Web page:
Stalled Russian plane racks up $95,000 in parking fees at Mississauga’s Pearson airport

By Declan Finucane

Published on May 27, 2022 at 12:06 p.m.

A large Russian-owned cargo plane that has been stuck at Mississauga’s Pearson airport for three months has racked up “parking fees” of nearly $95,000 – and that’s by the minute.

At a rate of 74 cents per minute, equivalent to $1,065.60 per day, fees owed to the Greater Toronto Airports Authority (GTAA), which operates Pearson, will top the $100,000 mark by next Wednesday. .

And the Antonov An-124 plane, the world’s largest production cargo plane, doesn’t appear to be leaving anytime soon, according to Transport Canada.

The huge plane landed at Pearson on the morning of February 27, just before the Canadian government declared the country’s airspace closed to all Russian-owned aircraft following the invasion of Ukraine.

In an email to insauga.coma Transport Canada spokesperson said the Russian-registered aircraft will remain grounded for the time being.

“The airspace restriction remains in effect until further notice; as a result, the aircraft stays on the ground where it is, the email read.

The massive plane reportedly brought a shipment of COVID-19 test kits from China to Pearson, via Russia and then Anchorage, Alaska, where it apparently stopped to refuel just before landing in late February in Mississauga.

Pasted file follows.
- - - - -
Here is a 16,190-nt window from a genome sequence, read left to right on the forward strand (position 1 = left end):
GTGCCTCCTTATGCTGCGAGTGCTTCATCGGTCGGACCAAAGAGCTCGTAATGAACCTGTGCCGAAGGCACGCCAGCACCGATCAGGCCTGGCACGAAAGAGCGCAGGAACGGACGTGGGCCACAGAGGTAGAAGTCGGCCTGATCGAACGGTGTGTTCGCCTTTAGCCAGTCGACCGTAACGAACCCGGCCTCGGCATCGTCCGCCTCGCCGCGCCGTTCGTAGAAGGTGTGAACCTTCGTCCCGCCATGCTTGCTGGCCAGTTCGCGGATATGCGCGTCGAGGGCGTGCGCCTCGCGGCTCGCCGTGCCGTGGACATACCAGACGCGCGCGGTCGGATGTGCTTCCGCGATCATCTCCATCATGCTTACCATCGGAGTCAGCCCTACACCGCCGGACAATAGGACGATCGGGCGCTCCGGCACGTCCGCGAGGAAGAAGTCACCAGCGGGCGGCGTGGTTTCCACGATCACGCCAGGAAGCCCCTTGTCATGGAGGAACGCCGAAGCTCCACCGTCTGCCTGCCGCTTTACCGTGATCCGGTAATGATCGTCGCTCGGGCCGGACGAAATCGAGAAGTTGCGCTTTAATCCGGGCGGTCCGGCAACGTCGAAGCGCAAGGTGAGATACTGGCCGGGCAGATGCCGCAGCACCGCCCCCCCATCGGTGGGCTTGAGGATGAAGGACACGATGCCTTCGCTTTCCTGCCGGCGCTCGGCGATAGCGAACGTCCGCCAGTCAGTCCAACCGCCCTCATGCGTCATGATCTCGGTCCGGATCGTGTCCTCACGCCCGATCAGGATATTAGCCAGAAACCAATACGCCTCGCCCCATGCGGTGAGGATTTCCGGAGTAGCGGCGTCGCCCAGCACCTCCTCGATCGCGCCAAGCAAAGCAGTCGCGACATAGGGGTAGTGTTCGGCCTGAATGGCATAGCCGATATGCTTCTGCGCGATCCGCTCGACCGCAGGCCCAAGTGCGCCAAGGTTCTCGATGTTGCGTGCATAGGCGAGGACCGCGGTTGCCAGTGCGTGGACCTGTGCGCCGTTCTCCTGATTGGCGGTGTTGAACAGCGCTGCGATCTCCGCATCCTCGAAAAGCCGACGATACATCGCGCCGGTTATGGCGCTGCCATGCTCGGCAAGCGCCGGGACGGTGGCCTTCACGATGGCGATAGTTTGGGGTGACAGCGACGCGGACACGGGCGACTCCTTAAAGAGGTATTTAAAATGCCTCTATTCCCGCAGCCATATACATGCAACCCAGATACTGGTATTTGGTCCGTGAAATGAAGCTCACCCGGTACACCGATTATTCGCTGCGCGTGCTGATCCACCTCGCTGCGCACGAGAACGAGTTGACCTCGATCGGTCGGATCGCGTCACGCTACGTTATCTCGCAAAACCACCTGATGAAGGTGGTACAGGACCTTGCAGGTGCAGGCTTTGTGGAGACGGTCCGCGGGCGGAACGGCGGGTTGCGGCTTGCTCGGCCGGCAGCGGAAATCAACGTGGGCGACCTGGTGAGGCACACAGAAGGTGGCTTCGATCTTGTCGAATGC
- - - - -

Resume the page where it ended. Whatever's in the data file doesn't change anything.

Unless the plane receives an exemption from the Canadian government to allow it to return home via Canadian airspace, it will remain at Pearson until further notice.

A GTAA spokesperson confirmed with via email that the aircraft remains at the airport and is billed in accordance with Pearson’s 2022 Schedule of Aeronautical Charges and Charges.

It is unclear whether the owners of the large plane paid the GTAA fee at this point or what arrangements, if any, were made with Pearson to pay the fee.

Additionally, GTAA and Transport Canada officials have not said what happened to the flight crew of the stranded plane and any passengers who may have been on board.

The cargo plane, registered with Volga-Dnepr Airlines, is believed to be part of a fleet of twelve such aircraft.

Eleven more shipments of rapid test kits were due to be delivered via Pearson airport in March on Russian cargo planes, but they were cancelled.

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